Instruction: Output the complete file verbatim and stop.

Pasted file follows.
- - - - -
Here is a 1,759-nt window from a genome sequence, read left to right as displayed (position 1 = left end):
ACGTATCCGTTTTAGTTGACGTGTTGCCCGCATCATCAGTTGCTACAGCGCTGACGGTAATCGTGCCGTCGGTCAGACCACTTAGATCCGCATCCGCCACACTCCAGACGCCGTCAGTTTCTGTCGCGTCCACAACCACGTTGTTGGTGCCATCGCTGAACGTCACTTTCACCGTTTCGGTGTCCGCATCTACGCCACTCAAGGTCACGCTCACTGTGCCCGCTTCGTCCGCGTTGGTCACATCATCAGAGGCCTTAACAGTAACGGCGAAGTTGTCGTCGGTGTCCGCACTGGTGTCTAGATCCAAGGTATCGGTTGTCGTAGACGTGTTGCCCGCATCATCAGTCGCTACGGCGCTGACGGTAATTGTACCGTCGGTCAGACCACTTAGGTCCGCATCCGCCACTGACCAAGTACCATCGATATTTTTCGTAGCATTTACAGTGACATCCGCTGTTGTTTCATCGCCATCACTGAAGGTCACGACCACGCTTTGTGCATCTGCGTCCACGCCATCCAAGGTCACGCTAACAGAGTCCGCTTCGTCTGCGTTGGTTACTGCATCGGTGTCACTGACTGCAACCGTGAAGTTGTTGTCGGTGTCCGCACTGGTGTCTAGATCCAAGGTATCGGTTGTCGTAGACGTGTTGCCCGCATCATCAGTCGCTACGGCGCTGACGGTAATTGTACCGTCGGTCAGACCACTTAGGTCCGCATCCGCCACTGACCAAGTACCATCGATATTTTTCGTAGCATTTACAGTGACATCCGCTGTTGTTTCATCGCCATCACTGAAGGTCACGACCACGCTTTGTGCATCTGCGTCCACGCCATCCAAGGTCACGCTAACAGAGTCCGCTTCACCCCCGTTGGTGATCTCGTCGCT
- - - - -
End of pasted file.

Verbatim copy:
Here is a 1,759-nt window from a genome sequence, read left to right as displayed (position 1 = left end):
ACGTATCCGTTTTAGTTGACGTGTTGCCCGCATCATCAGTTGCTACAGCGCTGACGGTAATCGTGCCGTCGGTCAGACCACTTAGATCCGCATCCGCCACACTCCAGACGCCGTCAGTTTCTGTCGCGTCCACAACCACGTTGTTGGTGCCATCGCTGAACGTCACTTTCACCGTTTCGGTGTCCGCATCTACGCCACTCAAGGTCACGCTCACTGTGCCCGCTTCGTCCGCGTTGGTCACATCATCAGAGGCCTTAACAGTAACGGCGAAGTTGTCGTCGGTGTCCGCACTGGTGTCTAGATCCAAGGTATCGGTTGTCGTAGACGTGTTGCCCGCATCATCAGTCGCTACGGCGCTGACGGTAATTGTACCGTCGGTCAGACCACTTAGGTCCGCATCCGCCACTGACCAAGTACCATCGATATTTTTCGTAGCATTTACAGTGACATCCGCTGTTGTTTCATCGCCATCACTGAAGGTCACGACCACGCTTTGTGCATCTGCGTCCACGCCATCCAAGGTCACGCTAACAGAGTCCGCTTCGTCTGCGTTGGTTACTGCATCGGTGTCACTGACTGCAACCGTGAAGTTGTTGTCGGTGTCCGCACTGGTGTCTAGATCCAAGGTATCGGTTGTCGTAGACGTGTTGCCCGCATCATCAGTCGCTACGGCGCTGACGGTAATTGTACCGTCGGTCAGACCACTTAGGTCCGCATCCGCCACTGACCAAGTACCATCGATATTTTTCGTAGCATTTACAGTGACATCCGCTGTTGTTTCATCGCCATCACTGAAGGTCACGACCACGCTTTGTGCATCTGCGTCCACGCCATCCAAGGTCACGCTAACAGAGTCCGCTTCACCCCCGTTGGTGATCTCGTCGCT